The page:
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Feb 27,2012 09:02 by Sara Lau0
Nadirim is spectacular, sensuous and full of possibilities. What it calls a city is much larger, and more resourceful than the so-called world in other epic-looking games. Exploration, or traveling, is the first feature you can feel. But before you learn to use the map skillfully, or process the quests in a proper sequence, or if you are not an easy prey for mysterious cultures like ancient Middle East culture, Tibet culture or Renaissance, you may possibly quit the game as a splendid trash, attractive visually but bitter and sour to your taste.
First, what is Nadirim and what it wants to be? Nadirim is a free-to-play multiplayer browser game set in an Arabian historical age, whose bitter natural environment and deteriorating social order has been calling for the chosen one like you, the player, to save it before claiming it. You can feel what an epic it will be judging from the videos before and amid the game, from the sound content, character image and building appearance in the game.
The game offers a 100% open world for you to explore and 100% open challenge for you to prepare for, as in its quest list you can see all of its hundreds of quests distributed at each locations. It’s possible to take over tens of them at a time and start your journey to progress these quests almost simultaneously. However, there is a sequence doomed. It’s suggested to treat main quests preferentially, which have proved much more constructive and restorative than side quests and daily quests. In fact, if you skip the main quests, more and more quests you encounter on the way can be shown grey or have to be reset after you tried and failed.
Unlike many combat-oriented games (Skylancer) that moderate the heat-up gaming temperature with passive works like building, farming, managing factories, this game contains large quantities of collection quests that let you harvest all kinds of lovely special things like huge fruits, artifacts, magic stones, dinosaur fossils, crocodile eggs, crystals, a full bag/chest of coins. You can trade these collections anywhere you see a merchant, by dragging the item from your slot to the merchant’s slot. Traveling in cities may take you to witness extreme extravagance and extreme poverty. As to the surroundings, landscape or landforms in the wild, how to say, just imagine what you can see in dinosaur age and in outer space. NPCs you meet on your way always say something about the meaning of life in a tone of Socrates, but few of them (though some) give any guide about where to go, especially about the dead ends that will block your way.
Well, the problem lies in the limited function of maps. The map, as I mentioned, if skillfully used, can shows tens of targets (to collect, to fight, to claim quests from) at a time. But you need to cancel the showing of the less important symbols in case too many symbols overlap. For example, when you are looking for targets to collect treasures, cancel the merchant spot (weigh), vehicle rent spot (camel), instance spot (gate) and boss spot (skull). The map you are walking cannot be zoomed in and out, which forces you to refer to the mini map (including zone map and world map) now and then to take a right direction. The zone map, zoomed in to the end, offers a faintest clue about bridges, barriers or things like this. You can avoid a barrier as large as a mountain range in a desert, but there are far more dead end occasions that can’t be predict from the map. That’s to say, the so-called minimap must have been introduced as world map, and the actually used world map is no different from the zoomed-out minimap. When you naturally move your character looking at the zone map, which block your sight from the game (because the map window cannot be adjusted smaller), it surely get you caught in an offensive group again and again. These groups may be insects, beasts, or bad citizens, most of whom are much stronger than you. The tutorial gives detailed warnings about whom to attack and whom to avoid. But people just cannot take the care to spare hopeless battles while at the same time traveling effectively, just due to the misty maps.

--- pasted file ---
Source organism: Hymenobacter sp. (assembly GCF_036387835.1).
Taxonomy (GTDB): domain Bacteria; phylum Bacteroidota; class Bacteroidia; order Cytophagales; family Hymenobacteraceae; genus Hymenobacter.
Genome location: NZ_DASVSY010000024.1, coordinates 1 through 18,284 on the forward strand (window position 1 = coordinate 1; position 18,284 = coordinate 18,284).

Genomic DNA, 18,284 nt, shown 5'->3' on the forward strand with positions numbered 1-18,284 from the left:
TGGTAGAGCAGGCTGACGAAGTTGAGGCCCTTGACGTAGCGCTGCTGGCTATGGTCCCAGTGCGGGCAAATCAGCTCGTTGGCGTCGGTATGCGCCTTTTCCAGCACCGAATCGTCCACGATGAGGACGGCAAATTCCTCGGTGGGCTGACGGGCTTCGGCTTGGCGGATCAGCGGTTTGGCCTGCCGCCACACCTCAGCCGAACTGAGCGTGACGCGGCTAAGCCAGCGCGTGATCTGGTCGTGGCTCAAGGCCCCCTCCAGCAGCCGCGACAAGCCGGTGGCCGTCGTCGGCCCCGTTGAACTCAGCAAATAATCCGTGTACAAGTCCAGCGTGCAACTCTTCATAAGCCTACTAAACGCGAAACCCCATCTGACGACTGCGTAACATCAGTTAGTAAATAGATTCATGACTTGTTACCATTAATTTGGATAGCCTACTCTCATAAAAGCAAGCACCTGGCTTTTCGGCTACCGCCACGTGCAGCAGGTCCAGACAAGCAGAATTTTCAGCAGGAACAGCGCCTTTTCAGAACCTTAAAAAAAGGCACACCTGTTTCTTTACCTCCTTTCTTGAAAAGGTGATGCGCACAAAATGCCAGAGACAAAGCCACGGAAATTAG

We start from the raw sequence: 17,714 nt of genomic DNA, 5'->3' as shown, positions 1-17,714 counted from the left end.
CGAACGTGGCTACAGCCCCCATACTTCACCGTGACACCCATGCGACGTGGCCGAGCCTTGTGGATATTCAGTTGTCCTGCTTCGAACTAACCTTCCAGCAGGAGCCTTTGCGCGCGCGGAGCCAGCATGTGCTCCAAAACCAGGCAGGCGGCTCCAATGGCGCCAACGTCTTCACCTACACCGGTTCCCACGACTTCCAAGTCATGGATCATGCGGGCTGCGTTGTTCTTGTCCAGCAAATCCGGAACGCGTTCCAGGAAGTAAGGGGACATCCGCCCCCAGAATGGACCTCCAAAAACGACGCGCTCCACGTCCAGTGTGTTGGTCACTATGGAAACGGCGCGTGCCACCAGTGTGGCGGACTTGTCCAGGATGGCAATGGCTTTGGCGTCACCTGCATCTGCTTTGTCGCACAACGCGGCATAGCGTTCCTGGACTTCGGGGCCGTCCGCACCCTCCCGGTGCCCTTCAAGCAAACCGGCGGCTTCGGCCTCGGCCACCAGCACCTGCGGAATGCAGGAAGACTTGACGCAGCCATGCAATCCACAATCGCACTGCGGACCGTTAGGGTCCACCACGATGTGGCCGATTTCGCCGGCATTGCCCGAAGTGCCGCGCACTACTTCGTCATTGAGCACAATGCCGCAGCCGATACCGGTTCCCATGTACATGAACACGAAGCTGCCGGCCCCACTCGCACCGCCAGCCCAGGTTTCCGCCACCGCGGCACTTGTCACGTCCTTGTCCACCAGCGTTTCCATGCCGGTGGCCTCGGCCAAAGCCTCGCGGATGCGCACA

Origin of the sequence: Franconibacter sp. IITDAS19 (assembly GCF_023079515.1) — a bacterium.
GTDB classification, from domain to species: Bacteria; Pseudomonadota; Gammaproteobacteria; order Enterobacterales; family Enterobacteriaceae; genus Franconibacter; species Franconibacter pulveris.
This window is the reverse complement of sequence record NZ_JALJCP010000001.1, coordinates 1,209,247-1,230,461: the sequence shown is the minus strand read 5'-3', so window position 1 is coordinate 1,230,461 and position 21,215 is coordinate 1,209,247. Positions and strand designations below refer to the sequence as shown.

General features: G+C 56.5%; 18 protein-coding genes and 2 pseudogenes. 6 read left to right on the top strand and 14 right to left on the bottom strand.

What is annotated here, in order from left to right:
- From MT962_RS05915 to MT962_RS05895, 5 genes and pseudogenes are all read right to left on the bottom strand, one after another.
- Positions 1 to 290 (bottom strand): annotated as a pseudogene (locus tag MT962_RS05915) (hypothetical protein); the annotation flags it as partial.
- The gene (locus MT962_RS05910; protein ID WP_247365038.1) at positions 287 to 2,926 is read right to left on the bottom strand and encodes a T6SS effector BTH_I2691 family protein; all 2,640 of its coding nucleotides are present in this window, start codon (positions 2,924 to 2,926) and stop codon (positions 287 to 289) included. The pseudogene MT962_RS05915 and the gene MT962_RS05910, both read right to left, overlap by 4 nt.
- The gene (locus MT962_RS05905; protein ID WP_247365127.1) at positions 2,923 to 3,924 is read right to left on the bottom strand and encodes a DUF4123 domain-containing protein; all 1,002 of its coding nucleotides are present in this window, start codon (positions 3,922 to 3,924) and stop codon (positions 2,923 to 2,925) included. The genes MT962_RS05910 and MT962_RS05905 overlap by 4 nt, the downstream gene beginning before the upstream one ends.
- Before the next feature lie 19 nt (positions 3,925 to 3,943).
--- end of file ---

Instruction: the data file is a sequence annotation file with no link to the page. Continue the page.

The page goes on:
The group I mentioned above is not incidental in the game. While more and more games are flattering people by letting them tease multiple targets at the same time, Nadirim puts you into a crowd of enemies for every and all of its battles. It’s challenging for some core gamers that are used to the gameplay of such games, but it’s not pleasant to be besieged for timid players that major on casual games. Even the lvl one group made of 4 families of rats can be awesome to them. The battlefield is a chess-board in a detached room. The white flags scattered at the farthest grids can be exit for flee. “Help” button, when clicked, lets the passer-by see your situation, and they will be rewarded for joining you against the enemy group. The interaction is urgent and frequent, instantly making a PvE to TvT. However, when there is no helpers at hand, Nadirim is making the worst use of turn-based mode by letting every of the group, one by one, kick you, bite you, cut you to finish their turn, while letting you fight back only at one of the enemies for a turn and offering no NPC teammates to ease the situation OR a prompt flee to go out (the flee is always accessible before enemies finish their long turn). I just can’t imagine how some noobs can be frightened in face of larger size of the gangs (each of them can fall their body upon them to smash them into pieces) which, I have run into and run from so often.
Well, this is a game for experienced and daring gamers, and only they know how it deserves going through and through. But for me, one of the admirers of the cultural atmosphere of the game, I am absolutely sure I will poke into all the possibilities of this artistic game, at least once.
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